Heike-Karin Föll’s exhibition nests within Rochelle Feinstein’s concurrent, longer-running show at Galerie Francesca Pia. The pragmatic arrangement suits, because modesty is Föll’s camouflage, starting with the conditions of the exhibition. At the gallery entrance are 4 notebooks in a vitrine, while the remainder of the works are in a side gallery: 2 works from 2014 made with pressed plants; 5 larger paintings; and a grid of 27 works on paper, each sheet A4.

Taking the paintings to be top of the hierarchical tree by the standards of the traditional canon, the first encounter is with refresh (2016), roughly a square meter and a half of calm black scrubbing, pulling color across the canvas, with occasional moments of relief in scratches and uncovered areas where delicate blue, yellow, or violet can be made out. A copy of British Vogue collaged to the right of the canvas is obscured but for the headline “refresh,” which can be read vertically. Magazine clippings and the imprint of an N floating towards the top of the canvas are the kind of text that circulates throughout Föll’s works, sometimes typed on a computer, sometimes written, often in transfer letters. This text is portable and inconclusive; letters toy with the chance that they might regroup or be reiterated.

refresh is the exhibition’s darkest painting, its title a typical Föll contradiction. It doesn’t cleanse the palate, nor enter a key combination for a fresh start, but is filled with matter. References to screen interfaces recur. In shade (2016), for example, the canvas is bare white ground but for three horizontal, spray-painted lines that bleed off the left side of the canvas, the bottom line striking through the title written in transfer print; those lines echo fingers drawn across an iPad screen. In German, you can use the word Oberfläche (literally “surface”) to denote user interface. Föll’s paintings are planes that rely on exchange between several surfaces, that relate to the variability and the impermanence of the messages we read continually, to the way in which media surfaces are flat yet infinitely interactive and meaningful. Föll also uses “painterly” gestures; in the work it’s all about me deal with it (2015) there are dark inky drips and more dilute grey, pink, and blue brushstrokes that might be spelling the brush-off the title suggests, as well as the egocentric language of rapid online communication.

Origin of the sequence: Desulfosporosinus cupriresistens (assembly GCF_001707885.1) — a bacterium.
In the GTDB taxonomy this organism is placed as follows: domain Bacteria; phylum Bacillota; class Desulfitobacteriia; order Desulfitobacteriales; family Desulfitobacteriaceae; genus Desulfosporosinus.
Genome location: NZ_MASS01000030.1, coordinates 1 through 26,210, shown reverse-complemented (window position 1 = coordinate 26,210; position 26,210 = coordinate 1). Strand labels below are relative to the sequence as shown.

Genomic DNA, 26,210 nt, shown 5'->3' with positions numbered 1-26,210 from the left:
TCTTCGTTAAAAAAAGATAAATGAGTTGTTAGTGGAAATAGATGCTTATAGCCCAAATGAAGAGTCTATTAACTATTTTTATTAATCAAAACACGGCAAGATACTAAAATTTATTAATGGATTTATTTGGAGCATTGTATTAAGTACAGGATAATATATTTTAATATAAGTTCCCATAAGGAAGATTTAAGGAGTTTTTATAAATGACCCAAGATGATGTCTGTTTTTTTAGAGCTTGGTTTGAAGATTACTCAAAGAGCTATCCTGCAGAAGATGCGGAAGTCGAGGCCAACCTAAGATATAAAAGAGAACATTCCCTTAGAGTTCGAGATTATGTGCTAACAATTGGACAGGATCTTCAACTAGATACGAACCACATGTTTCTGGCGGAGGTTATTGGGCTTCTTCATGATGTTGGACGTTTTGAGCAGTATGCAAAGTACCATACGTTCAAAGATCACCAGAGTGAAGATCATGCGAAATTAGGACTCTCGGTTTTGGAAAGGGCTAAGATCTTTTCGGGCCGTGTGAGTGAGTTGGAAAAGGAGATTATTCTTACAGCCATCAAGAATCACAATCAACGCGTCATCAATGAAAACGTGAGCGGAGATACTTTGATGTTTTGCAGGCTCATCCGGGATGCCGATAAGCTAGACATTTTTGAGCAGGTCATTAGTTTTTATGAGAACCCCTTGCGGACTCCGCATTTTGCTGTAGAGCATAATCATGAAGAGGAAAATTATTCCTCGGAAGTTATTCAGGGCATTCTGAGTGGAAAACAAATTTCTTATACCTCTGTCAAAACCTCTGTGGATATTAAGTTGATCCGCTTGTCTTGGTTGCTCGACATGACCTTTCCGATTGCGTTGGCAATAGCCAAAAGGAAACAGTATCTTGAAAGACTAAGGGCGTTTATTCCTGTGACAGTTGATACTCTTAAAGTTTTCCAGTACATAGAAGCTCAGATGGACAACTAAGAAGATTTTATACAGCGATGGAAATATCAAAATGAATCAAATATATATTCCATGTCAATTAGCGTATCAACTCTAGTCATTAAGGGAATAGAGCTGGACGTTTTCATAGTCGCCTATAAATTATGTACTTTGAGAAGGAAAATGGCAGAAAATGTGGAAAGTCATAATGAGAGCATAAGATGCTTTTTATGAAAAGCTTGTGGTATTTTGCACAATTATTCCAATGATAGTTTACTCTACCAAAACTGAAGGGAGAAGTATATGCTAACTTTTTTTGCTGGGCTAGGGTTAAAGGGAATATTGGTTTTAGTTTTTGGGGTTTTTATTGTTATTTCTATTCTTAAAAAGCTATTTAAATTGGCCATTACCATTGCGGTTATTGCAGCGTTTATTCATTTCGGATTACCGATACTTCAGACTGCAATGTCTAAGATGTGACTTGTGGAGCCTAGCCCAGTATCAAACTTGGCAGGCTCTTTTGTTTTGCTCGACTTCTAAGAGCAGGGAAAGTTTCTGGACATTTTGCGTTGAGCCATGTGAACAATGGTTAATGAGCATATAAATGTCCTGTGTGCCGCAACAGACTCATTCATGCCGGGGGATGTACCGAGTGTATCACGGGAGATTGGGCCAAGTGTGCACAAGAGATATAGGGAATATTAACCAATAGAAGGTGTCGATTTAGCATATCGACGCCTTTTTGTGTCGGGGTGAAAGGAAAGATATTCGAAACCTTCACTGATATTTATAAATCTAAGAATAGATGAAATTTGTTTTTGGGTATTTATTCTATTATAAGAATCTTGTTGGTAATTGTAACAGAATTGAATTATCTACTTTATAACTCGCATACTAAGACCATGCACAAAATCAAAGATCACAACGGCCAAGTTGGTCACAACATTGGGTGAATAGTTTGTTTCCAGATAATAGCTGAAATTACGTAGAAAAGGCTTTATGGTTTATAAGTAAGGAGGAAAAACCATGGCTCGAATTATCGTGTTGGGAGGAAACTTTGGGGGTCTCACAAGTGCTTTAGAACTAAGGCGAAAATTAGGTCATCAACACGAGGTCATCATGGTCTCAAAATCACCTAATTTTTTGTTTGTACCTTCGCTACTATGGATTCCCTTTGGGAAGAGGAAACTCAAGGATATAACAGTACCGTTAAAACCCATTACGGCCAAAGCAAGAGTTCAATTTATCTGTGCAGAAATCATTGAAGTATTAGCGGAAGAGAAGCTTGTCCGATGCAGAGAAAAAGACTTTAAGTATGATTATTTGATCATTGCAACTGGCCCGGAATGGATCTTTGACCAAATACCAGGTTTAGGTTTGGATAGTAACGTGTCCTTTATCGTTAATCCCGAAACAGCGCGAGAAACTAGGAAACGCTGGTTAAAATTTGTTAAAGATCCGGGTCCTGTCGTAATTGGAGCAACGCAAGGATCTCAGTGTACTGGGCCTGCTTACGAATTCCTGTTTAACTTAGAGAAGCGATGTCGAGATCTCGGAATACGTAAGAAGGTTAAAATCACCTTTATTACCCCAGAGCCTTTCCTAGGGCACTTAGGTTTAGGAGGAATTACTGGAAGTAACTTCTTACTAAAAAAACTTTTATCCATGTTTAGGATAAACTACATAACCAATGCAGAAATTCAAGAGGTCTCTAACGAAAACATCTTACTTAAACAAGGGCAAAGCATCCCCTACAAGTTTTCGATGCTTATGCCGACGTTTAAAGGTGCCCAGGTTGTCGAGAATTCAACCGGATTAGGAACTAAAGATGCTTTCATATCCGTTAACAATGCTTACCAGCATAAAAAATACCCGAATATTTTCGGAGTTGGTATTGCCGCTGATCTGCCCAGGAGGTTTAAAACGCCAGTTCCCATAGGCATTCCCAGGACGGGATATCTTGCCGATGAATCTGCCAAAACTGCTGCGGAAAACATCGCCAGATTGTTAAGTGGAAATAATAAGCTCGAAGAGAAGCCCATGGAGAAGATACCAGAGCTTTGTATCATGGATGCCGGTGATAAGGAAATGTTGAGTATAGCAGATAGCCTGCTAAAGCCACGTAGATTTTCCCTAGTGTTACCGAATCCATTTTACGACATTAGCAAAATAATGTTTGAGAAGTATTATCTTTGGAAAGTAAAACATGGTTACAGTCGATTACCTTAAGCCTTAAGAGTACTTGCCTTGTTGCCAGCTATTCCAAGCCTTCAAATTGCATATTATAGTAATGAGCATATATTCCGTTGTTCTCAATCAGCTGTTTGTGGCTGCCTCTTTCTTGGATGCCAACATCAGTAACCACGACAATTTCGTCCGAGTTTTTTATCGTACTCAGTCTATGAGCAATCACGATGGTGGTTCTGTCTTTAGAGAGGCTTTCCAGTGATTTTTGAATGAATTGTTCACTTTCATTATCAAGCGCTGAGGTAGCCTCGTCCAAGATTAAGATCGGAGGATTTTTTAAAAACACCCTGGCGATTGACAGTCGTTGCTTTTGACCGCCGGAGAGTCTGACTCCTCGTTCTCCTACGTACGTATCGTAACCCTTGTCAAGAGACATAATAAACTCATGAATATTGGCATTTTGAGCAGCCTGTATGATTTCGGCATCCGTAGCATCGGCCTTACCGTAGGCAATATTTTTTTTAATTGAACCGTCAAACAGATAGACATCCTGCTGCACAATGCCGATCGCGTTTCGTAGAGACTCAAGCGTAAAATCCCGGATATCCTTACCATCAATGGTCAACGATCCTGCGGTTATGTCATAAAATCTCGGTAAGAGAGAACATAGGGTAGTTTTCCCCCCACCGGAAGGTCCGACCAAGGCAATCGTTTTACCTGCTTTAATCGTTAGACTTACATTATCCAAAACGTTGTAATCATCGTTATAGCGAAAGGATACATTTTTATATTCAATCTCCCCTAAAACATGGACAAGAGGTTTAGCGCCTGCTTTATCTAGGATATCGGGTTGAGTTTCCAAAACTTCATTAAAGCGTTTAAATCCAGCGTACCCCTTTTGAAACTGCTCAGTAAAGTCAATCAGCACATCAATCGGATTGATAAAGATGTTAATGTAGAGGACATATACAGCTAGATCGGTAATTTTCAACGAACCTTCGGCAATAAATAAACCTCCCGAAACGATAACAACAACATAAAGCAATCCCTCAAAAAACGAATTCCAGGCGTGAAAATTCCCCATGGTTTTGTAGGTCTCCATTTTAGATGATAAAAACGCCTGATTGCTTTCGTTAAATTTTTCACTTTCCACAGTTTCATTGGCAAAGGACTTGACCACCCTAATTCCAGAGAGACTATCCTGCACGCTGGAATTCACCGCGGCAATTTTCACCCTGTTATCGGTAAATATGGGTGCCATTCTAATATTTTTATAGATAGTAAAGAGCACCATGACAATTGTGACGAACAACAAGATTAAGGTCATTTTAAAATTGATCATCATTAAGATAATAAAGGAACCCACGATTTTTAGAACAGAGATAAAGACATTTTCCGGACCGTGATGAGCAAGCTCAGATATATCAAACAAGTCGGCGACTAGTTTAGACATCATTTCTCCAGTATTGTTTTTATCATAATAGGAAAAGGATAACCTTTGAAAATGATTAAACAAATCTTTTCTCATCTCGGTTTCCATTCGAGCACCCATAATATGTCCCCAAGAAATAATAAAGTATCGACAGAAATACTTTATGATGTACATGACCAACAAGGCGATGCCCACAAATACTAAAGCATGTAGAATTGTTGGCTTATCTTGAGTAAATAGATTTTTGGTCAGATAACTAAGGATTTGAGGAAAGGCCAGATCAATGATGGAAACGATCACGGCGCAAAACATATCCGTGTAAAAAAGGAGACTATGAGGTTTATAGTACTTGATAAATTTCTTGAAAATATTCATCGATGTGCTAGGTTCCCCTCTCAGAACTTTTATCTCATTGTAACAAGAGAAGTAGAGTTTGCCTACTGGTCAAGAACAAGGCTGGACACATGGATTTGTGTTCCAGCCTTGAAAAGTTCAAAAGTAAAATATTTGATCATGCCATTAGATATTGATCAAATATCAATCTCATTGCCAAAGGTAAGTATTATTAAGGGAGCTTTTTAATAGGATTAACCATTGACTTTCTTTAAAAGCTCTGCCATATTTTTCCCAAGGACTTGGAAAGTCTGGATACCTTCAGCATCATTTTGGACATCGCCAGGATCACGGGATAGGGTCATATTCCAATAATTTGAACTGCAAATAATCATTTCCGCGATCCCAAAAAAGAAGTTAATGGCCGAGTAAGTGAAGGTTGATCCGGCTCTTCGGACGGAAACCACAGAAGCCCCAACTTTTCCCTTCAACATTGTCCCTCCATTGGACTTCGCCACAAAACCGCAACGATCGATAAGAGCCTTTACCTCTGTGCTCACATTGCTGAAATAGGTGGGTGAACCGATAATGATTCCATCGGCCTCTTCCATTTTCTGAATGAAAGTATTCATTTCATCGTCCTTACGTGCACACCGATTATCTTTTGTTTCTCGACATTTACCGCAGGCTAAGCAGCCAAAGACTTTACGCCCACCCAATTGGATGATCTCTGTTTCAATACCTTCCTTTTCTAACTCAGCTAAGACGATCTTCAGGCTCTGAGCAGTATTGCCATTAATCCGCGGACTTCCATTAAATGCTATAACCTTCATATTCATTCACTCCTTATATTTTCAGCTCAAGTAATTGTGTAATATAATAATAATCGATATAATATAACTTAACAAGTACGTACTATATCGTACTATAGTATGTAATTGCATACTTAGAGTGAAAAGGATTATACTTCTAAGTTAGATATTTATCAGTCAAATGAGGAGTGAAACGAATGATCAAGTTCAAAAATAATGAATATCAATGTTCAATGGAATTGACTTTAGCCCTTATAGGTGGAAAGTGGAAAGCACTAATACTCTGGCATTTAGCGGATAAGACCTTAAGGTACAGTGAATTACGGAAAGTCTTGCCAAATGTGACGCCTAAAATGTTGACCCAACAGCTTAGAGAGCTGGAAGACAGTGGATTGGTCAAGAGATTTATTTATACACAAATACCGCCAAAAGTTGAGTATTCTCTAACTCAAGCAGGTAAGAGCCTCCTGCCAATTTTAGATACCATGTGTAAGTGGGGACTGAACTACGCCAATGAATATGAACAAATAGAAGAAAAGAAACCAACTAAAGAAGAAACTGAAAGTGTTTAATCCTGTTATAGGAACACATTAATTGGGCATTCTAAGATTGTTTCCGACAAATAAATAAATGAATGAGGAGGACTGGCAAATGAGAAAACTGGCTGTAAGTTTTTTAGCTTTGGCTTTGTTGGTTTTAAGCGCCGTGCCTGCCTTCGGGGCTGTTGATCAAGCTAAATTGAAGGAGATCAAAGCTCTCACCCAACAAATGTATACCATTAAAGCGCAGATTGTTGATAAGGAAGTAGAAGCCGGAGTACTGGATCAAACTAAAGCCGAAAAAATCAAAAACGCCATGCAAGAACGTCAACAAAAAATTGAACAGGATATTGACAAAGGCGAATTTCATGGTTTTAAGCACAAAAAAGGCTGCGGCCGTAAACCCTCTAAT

In 1968 Henri Lefebvre argued that everyday life should be appreciated as the nexus of a society. Back then he could describe ivory towers of abstract culture in which the “cultivated” kept their distance from urbanity. In the meantime, digital life has added new dimensions to the quotidian; inner life is distinct from physical engagement with the world around us, and screens and devices offer yet further realms with which to simultaneously engage. Föll’s work is not overrun with post-internet digital impressions, but these impressions are among her quiver of arrows, so if shade could relate to a screen interface, it might equally reference graffiti and its course in and out of high art, Lucio Fontana slashes, or light through a slatted blind. She teaches on a course on socially embedded art at the Universität der Künste in Berlin, and her own work describes an ability to record those coexistent dimensions of the everyday.

The notebooks exhibited prove to be Föll’s immediate collection of ideas and motifs, which are already in process as they hit the page; words are typed, printed, annotated, sketched around; drawings are scanned in, references pasted in, too, and marks rehearsed. 93 the weather in Proust (2016) is open to a page of ink marks. At the foot of the left-hand page her lines “Or.. as a drug, pulverised/ A city of a funky smelling tree” underlined in red. On the opposite page a postcard of Thomas Gainsborough’s 1779 portrait The Blue Boy, its title in transfer letters, the page echoing the ink marks, this time imprints from a bottle base.

The grid of drawings, Schraube locker [Screw loose], (2016) demonstrates the transfer between scales. Hung beside the paintings, there are marks and gestures in common and shared materials. One page is marked twice with a stamp of the artist’s name, date filled in by hand, gesturing to the importance of the archive and confidently stated authorship. In that transfer from paper to canvas the movements remain light, just as Föll takes references lightly. She seems unperturbed by the weight of historical precedent, of all those who have dripped, splattered, marked, and just plain painted before her. Her paintings are in a dialogic relationship to those historic precedents of painting and the contemporary, and given their lightness and spaciousness, are not fixed but allow for evolution. It makes me think of how the idea of delicacy and prettiness clings to the word “poetic,” despite poetry’s potential to be caustic and violent. Föll’s modesty of means, like poetry’s thinness on the page, disguises its heft.